On a sunny Spring day last week, I met two Northern River Otters called Moe and Molly at the Virginia Living Museum in Newport News, a few towns over from where I live.
They were introduced to me by George Mathews, curatorial director of the VLM — and friend, especially, to Moe.
As a youngster, Moe, now about age 12, had been taken in as a pet by someone living in Maryland after his mother was struck and killed by a boat propeller. Moe was confined to a bathtub — except when he was taken outdoors in a wagon or on a leash.
In behavior underscoring the fact that wild animals are not meant to be pets, Moe then bit or scratched a neighbor. At age four months, through arrangement with a Maryland zoo, he ended up at the VLM.
There, Mathews helped to raise Moe and to ease his transition in adapting to the outdoor otter pool — larger and deeper, of course, than a bathtub. At one point at the beginning, Mathews climbed right into the pool with Moe to offer supervision and support. (Mathews no longer does that or has any close physical contact with Moe.)
Now, Moe lives with Molly, a female otter who came to the VLM in 2014 from an aquarium in San Francisco; the two interact, George told me, in a friendly way, such that there's hope for breeding in the future.
The timing of my visit to Molly and Moe wasn't random. We're now coming up on a day — Saturday, April 22 — that doubles this year both as Earth Day and the day for the March for Science in Washington, DC, and around the world. It seemed a good time to explore local science and science education carried out for animals and our planet. (The VLM has Earth Day activities of its own planned.)
The VLM's mission is summed up in this phrase: "Native animals in natural habitats." Though accredited both by the Association of Zoos & Aquariums (as well as the American Alliance of Museums), it's neither a zoo nor an aquarium. It's not the case that all the animals at the VLM are rescues — a fact that leaves open the door for discussion about keeping animals in captivity — but over and over again during the 90-minute tour I met animals who have been given a second chance at the VLM.
Here are some of them:
- A gorgeous and solidly built bobcat, age between 12-15 years, who had, like Moe, been someone's pet. As I watched her (she hasn't been named) trotting through her outdoor enclosure, I found it hard to contemplate the details of her earlier life before she came to the VLM: Her tendons had been severed, and she was fed a diet of deer meat. Bobcats are largely solitary, and this one, George told me, does not get along with other cats. She would — it was clear to me and as was true for the other rescued animals I met — never survive in the wild.
- Two red foxes, one male and one female. Rescued from a roadside zoo in Virginia, they had, for two years, lived only on concrete — and now live in an outdoor VLM enclosure.
- A great blue heron, who resides in the Coastal Plain Aviary enclosure with numerous birds of other species, including a yellow-crowned night heron and an egret, estimated to be about 25 years old. This bird is fully able to fly, and ascends up into the enclosure's trees at will. But, she or he has a crossed bill (the ends of the bill don't fit together properly), and thus can't forage normally. Eating chopped fish from a pan, though, works out just fine, and twice a year the bill is trimmed back by VLM staff to avoid further overgrowth.
- Two bald eagles, both males who have lived about 8 years together in a separate enclosure not far from the great blue heron's. One of the pair had hit a power line in flight, and the other a building; now, neither can fly up higher than about a foot. Wild birds, including eagles, sometimes "visit" the pair: They perch in the trees above the enclosure and communicate vocally.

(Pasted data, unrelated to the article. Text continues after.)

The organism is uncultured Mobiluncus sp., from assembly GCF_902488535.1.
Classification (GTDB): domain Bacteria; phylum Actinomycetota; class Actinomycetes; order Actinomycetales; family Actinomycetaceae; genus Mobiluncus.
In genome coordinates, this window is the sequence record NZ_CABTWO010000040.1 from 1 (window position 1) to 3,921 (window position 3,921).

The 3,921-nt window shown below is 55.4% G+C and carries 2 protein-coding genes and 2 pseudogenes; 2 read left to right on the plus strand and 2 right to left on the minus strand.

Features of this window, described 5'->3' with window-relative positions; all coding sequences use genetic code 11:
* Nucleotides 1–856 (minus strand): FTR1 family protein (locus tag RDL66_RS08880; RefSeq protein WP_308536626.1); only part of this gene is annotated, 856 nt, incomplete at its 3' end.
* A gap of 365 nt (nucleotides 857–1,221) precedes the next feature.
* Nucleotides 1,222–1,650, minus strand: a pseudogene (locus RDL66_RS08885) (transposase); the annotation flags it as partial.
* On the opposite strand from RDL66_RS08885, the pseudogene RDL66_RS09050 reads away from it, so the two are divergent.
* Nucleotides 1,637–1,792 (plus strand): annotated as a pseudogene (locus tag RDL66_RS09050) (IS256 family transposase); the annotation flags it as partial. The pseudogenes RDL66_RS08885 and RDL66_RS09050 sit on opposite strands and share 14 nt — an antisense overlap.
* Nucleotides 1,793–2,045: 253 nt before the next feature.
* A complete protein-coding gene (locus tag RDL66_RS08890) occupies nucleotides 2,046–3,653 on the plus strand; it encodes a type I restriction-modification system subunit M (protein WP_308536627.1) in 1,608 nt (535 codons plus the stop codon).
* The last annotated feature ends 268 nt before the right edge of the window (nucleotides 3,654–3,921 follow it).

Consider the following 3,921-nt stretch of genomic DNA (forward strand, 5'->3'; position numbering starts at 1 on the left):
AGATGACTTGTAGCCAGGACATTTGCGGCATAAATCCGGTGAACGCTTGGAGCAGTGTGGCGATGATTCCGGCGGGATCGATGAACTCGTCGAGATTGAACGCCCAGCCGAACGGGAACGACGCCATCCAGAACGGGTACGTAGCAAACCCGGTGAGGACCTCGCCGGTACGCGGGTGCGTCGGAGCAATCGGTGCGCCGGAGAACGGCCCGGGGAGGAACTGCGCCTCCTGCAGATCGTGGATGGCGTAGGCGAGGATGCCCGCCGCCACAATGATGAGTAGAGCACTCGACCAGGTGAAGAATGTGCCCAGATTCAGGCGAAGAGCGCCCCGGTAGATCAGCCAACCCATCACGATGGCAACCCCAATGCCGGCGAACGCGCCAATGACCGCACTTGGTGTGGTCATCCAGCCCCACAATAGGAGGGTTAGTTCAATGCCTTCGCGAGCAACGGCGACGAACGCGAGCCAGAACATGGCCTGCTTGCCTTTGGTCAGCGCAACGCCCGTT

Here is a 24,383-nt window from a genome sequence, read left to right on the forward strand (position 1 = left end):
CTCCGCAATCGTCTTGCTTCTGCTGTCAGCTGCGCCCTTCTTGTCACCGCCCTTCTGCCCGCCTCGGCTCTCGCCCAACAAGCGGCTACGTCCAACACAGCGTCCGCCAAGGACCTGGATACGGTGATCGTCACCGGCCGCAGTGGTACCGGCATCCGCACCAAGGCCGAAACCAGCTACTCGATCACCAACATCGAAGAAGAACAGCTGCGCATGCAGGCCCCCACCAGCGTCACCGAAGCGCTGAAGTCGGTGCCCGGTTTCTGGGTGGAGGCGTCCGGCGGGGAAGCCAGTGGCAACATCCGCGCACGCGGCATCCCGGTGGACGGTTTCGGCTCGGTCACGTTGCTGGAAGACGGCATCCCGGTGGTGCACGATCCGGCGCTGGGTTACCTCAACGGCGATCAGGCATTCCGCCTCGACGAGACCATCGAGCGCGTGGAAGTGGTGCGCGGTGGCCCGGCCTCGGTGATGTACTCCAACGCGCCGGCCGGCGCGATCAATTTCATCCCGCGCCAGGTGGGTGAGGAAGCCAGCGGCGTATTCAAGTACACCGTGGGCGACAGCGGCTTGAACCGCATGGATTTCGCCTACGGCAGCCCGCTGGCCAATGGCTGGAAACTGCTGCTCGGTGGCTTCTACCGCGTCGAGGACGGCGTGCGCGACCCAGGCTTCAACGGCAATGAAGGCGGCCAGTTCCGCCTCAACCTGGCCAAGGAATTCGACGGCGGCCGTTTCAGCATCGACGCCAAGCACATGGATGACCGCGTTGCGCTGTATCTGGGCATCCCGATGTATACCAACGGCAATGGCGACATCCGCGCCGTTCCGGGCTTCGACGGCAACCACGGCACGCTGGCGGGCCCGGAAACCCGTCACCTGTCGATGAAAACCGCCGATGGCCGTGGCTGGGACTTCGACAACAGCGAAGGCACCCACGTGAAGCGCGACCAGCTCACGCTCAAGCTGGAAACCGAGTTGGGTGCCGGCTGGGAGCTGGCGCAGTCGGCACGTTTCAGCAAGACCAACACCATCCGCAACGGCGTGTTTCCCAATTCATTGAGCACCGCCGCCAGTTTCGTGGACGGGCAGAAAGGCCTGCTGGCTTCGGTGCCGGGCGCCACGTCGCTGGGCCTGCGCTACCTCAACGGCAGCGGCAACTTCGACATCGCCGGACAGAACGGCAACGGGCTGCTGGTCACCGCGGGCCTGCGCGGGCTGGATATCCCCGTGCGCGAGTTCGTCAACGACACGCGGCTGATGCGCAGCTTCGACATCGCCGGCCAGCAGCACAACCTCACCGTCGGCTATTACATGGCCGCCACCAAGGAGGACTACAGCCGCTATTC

- A nurse shark named Fred, who had been a pet on Long Island. When Hurricane Sandy hit in 2012, his tank was destroyed and he needed a new home: VLM staff rescued him and brought him to Virginia.
Chris Crippen, aquarium curator at the VLM, described Fred to me as "super tame" and as an animal who (because of his early life as a pet) seeks physical contact with people. Fred is completely unreleasable into the wild because of this.
Crippen also pointed out two sandbar sharks to me, who came to the VLM from a research project carried out by the College of William and Mary's Eastern Shore Lab of the Virginia Institute of Marine Science. The VLM will release these two back into the wild either at the end of this coming summer, or possibly next May. As Crippen put it, this translates to a "low impact" exhibit policy on these fish.
Almost without exception, the animals I met at the VLM were active in their enclosures, interacting socially with other animals or with some aspect of their environment.
That fact stays with me after my visit — as does the good science going on right in my backyard.
So, a suggestion:
In the spirit of Earth Day, why not check out local science going on in your own backyards — or discussions going on in science cafes and book clubs?
And a final note about otters Molly and Moe:
I've written before here at 13.7 about how, if we're going to look closely at animals via live-streaming cameras, we should first appreciate that they are individuals with their own needs, concerns, and life histories. We can, indeed, do that with Moe and Molly — and so in that spirit, check out the VLM's ottercam.
Barbara J. King is an anthropology professor emerita at the College of William and Mary. She often writes about the cognition, emotion and welfare of animals, and about biological anthropology, human evolution and gender issues. Barbara's new book is Personalities on the Plate: The Lives and Minds of Animals We Eat. You can keep up with what she is thinking on Twitter: @bjkingape